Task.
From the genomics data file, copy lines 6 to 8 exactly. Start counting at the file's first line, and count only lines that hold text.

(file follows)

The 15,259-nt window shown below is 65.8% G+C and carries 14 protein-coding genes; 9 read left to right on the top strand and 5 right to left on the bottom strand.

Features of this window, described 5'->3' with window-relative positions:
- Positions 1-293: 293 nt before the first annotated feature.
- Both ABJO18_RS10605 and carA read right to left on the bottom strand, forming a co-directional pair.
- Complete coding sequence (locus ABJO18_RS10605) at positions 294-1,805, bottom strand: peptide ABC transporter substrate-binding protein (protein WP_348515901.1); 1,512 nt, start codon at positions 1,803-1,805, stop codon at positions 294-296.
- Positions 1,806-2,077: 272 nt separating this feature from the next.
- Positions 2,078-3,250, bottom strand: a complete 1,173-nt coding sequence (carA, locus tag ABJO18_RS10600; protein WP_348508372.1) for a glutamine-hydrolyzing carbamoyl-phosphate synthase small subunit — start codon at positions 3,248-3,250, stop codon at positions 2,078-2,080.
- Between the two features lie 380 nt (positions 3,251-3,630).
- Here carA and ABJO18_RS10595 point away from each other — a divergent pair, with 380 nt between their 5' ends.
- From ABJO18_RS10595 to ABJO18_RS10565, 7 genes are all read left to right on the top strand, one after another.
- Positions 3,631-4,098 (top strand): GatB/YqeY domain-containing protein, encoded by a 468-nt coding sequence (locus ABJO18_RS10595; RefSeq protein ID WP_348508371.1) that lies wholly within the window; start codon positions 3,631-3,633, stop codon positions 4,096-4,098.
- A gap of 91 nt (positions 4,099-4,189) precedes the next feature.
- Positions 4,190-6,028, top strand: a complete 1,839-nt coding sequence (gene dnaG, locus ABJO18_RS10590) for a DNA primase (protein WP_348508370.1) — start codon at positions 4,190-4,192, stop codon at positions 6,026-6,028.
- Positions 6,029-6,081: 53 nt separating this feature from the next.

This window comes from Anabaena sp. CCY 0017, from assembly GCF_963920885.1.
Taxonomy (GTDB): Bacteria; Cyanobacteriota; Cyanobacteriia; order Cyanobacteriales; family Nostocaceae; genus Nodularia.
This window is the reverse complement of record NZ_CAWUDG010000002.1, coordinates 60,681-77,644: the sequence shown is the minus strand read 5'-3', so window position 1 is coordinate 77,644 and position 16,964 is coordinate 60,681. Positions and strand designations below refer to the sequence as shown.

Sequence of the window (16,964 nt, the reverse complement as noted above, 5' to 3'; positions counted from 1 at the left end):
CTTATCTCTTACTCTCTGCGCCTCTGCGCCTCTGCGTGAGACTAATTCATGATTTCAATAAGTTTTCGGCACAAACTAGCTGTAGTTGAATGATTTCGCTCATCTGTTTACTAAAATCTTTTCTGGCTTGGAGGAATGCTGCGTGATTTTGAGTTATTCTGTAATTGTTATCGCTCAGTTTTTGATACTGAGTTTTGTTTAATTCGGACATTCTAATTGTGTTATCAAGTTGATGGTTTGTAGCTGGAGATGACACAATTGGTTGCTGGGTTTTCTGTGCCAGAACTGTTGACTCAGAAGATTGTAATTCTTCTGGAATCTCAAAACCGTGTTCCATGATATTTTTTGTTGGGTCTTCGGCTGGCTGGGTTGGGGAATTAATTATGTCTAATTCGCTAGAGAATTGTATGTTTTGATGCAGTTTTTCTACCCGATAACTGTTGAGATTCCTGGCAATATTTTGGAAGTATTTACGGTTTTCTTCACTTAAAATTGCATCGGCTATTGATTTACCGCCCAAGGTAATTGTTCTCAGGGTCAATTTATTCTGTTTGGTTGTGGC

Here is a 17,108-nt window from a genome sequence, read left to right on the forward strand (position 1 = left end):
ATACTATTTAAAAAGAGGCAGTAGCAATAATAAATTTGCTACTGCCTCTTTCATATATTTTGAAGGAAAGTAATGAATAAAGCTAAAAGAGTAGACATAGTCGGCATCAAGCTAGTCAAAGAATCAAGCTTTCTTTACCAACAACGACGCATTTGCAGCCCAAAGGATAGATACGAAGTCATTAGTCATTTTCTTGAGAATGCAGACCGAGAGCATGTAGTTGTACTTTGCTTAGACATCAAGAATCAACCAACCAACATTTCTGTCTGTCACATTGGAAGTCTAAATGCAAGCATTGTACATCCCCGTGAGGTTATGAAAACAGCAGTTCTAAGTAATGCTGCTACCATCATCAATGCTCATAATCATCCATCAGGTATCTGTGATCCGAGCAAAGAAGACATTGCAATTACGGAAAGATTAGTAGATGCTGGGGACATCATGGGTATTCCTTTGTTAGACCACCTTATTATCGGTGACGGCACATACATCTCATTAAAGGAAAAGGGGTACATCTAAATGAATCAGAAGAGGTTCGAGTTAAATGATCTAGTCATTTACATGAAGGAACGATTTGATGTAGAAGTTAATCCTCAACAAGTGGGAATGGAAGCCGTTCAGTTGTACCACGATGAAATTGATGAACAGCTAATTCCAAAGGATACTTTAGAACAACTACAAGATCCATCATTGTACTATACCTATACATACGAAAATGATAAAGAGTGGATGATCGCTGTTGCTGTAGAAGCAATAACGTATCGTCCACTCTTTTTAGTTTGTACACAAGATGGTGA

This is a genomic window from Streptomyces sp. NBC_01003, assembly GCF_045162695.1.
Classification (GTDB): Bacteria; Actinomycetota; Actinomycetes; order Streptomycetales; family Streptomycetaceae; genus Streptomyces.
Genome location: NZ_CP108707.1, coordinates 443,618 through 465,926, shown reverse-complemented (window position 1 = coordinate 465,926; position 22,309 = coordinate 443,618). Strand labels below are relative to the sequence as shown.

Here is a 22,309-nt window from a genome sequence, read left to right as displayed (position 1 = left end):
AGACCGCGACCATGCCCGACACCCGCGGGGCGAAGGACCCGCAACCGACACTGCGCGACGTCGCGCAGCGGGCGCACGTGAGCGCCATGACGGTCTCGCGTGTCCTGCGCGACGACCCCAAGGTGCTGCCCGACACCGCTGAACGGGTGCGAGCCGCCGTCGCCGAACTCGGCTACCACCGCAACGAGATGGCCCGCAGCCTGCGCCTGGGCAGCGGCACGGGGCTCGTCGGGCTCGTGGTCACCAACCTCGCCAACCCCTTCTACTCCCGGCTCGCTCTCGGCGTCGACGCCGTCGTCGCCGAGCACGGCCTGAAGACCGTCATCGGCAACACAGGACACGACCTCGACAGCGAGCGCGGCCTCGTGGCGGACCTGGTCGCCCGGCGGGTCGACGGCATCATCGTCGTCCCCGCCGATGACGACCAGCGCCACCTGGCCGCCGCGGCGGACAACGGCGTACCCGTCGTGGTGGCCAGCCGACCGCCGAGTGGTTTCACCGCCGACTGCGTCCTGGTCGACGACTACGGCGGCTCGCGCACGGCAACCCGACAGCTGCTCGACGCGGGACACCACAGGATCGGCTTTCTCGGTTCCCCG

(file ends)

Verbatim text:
- Positions 1,806-2,077: 272 nt separating this feature from the next.
- Positions 2,078-3,250, bottom strand: a complete 1,173-nt coding sequence (carA, locus tag ABJO18_RS10600; protein WP_348508372.1) for a glutamine-hydrolyzing carbamoyl-phosphate synthase small subunit — start codon at positions 3,248-3,250, stop codon at positions 2,078-2,080.
- Between the two features lie 380 nt (positions 3,251-3,630).